2000, R, 115 min. Directed by James Gray. Starring Mark Wahlberg, Joaquin Phoenix, Charlize Theron, James Caan, Ellen Burstyn, Faye Dunaway, Steve Lawrence.
REVIEWED By Marc Savlov, Fri., Oct. 27, 2000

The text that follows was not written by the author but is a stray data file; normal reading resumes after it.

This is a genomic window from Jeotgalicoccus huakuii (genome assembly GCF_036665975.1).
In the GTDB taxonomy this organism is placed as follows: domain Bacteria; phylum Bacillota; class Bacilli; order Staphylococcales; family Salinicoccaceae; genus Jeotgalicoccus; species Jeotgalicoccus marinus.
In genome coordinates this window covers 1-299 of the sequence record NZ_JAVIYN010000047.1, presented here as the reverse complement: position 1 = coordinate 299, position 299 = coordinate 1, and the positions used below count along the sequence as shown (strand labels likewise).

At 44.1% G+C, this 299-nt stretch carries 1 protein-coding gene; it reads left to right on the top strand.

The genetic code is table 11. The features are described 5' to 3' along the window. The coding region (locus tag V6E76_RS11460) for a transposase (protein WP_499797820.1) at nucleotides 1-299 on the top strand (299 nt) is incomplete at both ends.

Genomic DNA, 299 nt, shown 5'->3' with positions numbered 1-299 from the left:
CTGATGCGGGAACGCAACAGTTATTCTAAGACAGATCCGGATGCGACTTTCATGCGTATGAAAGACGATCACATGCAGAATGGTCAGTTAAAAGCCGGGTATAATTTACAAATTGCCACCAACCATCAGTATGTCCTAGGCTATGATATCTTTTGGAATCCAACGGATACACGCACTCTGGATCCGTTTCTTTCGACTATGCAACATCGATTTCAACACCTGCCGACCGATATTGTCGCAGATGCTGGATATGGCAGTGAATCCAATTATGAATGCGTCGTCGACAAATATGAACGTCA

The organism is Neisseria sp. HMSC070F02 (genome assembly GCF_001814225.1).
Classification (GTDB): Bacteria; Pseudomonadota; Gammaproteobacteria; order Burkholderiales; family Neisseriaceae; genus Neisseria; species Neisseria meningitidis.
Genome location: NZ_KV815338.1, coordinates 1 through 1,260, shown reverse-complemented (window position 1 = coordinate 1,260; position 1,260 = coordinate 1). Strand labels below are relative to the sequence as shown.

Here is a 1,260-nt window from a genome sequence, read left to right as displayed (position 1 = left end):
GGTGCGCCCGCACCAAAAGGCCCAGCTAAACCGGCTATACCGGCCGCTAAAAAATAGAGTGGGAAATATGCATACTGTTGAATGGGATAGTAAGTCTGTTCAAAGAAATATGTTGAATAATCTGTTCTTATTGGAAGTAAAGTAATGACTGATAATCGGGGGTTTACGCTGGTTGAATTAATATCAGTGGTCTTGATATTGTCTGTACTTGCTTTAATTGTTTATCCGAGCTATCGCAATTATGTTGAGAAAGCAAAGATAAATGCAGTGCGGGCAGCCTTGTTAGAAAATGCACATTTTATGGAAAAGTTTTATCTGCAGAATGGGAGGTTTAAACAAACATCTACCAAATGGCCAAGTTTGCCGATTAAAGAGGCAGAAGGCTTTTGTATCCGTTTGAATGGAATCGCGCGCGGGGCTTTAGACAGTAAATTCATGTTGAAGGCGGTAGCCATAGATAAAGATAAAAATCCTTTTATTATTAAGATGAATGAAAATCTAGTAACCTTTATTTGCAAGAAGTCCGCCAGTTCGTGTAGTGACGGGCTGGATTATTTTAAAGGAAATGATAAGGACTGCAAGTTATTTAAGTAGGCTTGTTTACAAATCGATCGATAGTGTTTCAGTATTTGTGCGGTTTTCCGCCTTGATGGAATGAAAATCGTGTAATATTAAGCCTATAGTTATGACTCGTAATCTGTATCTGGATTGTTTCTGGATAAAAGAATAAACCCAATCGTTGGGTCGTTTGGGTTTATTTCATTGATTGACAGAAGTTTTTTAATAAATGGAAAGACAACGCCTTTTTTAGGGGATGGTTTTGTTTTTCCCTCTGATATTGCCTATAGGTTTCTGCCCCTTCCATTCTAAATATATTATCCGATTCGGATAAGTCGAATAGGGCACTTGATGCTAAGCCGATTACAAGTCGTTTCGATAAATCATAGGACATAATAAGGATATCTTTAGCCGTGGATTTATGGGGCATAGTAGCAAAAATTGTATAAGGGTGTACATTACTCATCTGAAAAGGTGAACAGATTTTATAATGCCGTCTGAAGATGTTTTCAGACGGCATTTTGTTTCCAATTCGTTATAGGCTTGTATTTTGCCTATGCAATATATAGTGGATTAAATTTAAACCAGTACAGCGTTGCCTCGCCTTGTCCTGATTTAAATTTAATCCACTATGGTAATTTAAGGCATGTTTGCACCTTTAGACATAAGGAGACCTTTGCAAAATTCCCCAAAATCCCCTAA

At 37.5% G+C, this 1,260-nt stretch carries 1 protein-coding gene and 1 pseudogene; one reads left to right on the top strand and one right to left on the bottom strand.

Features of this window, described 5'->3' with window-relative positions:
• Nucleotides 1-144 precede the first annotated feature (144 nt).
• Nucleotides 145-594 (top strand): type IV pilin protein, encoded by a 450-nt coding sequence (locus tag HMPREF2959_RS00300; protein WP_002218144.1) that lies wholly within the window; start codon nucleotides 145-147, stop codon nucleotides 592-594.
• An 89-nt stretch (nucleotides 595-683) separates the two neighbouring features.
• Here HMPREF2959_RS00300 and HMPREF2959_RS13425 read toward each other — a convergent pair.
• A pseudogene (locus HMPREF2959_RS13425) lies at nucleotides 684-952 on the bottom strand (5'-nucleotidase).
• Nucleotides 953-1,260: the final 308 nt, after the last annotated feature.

There are a number of extremely enjoyable aspects to this second feature by James Gray (Little Odessa), among them Howard Shore's ominous score, which never lets you forget you're watching a slew of characters and situations destined for a very bad end. Shore cut his teeth scoring for David Cronenberg's gelatinous thrillers Videodrome and The Fly, and although The Yards is about as narratively far away as you could get from Cronenberg's metaphorical, body-politic horror shows, Shore's gently insistent throb is as subtly chilling as any of his more obvious horror themes. But what should be the best part of Gray's film -- the tremendous cast -- fails to fully coalesce around his story of rotting, white-collar pride and corrupt NYC borough politicos. It's a Southern Gothic by way of On the Waterfront , featuring a dirty Wahlberg and an even dirtier Queens. Wahlberg plays Leo Handler, a white-collar stooge who's just been released from Rikers after taking the fall for his grand-theft-auto buddies. All Leo wants to do at this point is get an honest job, get his life back on track, and take care of his ailing, nervous mother. When he approaches his uncle Frank (Caan), the head of a company that manufactures part of the borough's el trains, he's told to enroll in a tech school and come back later. But Leo needs a job now, not later, and so he reluctantly becomes right-hand thug to Phoenix's Willie, a kidhood pal who's now running strong-arm saboteur work for Uncle Frank. Even before the first reel of The Yards is fully played out, you can sense that this is a bad move. And when Willie and Leo become involved in the “accidental” killing of a train-yard night watchman, the film quickly spirals past grim and into outright bleak. These people make bad decisions like Sara Lee makes coffee cakes, relentlessly and with zero nutritional value. Theron, looking like a mookified raccoon with slabs of mascara caked to her gaze, plays Willie's girl Erica, but she only has peepers (or doe-eyed black holes, actually) for her cousin Leo, a fact that doesn't sit well with his mother (Burstyn). When Leo's bad choices and Willie's increasingly frantic attempts to cover up the murder run afoul of the The New York Post headline writers, it's only a matter of time before the bodies start clogging the East River and Wahlberg gets the same hunted look that he presumably wore in real life when everybody suddenly realized the Funky Bunch wasn't half as funky as first thought. With a cast like this, you'd expect some real narrative explosions, but Gray's direction is a languid thing, moving at roughly the speed of a maimed snail, and the cast never really gels. Caan is suitably crusty as the corrupt uncle Frank, a man who's built his empire on top of everyone else's house of cards, and both Wahlberg and Phoenix are admirably restrained. But The Yards fails to incite more than a dull unease in its characterizations and audience expectations. It's so grim from the get-go you know in your heart that it can't go anywhere but down into the depths of badsville. And when it finally does, it's more of a weak relief than any sort of surprise, like finally realizing the urban blight you're watching is just a reflection of some internalized urban conflict that's been there for centuries and isn't going anywhere soon. Status quo never looked -- or felt -- so chillingly hopeless. (The Yards premiered in Austin at the Austin Film Festival.)